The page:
Speaking through her tears, cross-country skier Therese Johaug denied knowingly taking a banned performance-enhancing drug.
Johaug, a three-time Olympic cross-country medalist from Norway, has tested positive for the steroid clostebol. The Norwegian ski federation said Thursday the drug came from sun lotion given to her by team doctor Fredrik Bendiksen.
“I am not guilty. I asked the doctor and he said it was not on the doping list,” Johaug said at a news conference, wiping tears away with her hands. “And he said no.”
Bendiksen, who was also at the news conference, stepped down from his job after taking the blame for the positive test.
“It is my personal mistake as a medical doctor,” said Bendiksen, who said he only read the ingredients that were printed on the box. “It is my responsibility.”
Bendiksen said he had given Johaug the cream Trofodermin to treat sun burns on her lips after altitude training with the Norwegian cross-country team in Italy in late August
“She has told the whole truth,” Bendiksen said. “I take responsibility for Therese using the balm that has the illegal drug clostebol. … In my opinion, she is innocent.”
Johaug had a urine test on Sept. 16, and the Norwegian anti-doping agency informed her of the finding on Oct. 4.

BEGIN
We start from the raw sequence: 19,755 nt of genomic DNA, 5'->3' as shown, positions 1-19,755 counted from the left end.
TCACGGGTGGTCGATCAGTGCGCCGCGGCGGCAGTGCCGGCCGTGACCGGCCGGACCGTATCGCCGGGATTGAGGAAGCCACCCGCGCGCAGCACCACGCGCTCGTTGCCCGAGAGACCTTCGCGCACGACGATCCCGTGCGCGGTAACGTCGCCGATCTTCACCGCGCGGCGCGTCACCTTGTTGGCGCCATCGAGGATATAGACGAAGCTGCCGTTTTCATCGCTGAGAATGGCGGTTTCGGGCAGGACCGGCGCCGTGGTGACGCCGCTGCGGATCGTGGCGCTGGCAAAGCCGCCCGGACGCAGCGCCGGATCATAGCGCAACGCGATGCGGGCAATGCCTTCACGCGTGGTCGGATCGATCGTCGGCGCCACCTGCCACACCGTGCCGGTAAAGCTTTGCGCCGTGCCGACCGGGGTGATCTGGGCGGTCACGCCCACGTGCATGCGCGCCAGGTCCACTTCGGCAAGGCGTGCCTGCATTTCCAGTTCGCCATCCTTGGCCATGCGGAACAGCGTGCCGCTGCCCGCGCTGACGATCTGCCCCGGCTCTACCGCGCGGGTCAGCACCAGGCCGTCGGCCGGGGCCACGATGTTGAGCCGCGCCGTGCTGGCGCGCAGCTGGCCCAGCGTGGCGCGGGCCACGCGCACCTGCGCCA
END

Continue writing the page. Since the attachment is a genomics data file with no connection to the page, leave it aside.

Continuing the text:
Torbjorn Skogstad, the head of Norway’s cross-country committee, said a meeting has been called to discuss “any immediate measures.”
Norwegian ski federation secretary general Stein Opsal said it was “too early to say” if she would be suspended, saying they were awaiting a decision from Anti-Doping Norway.
Anders Solheim, the head of the anti-doping agency, said the matter would be treated with the “highest priority.”
“All aspects of the matter must be disclosed in the best possible way, also facts that support the athlete, so we can present it to (the body’s) prosecution committee for review,” Solheim said.
Johaug, a seven-time world champion, won gold in the 4×5-kilometer relay at the 2010 Vancouver Olympics. She took silver and bronze medals at the 2014 Games in Sochi.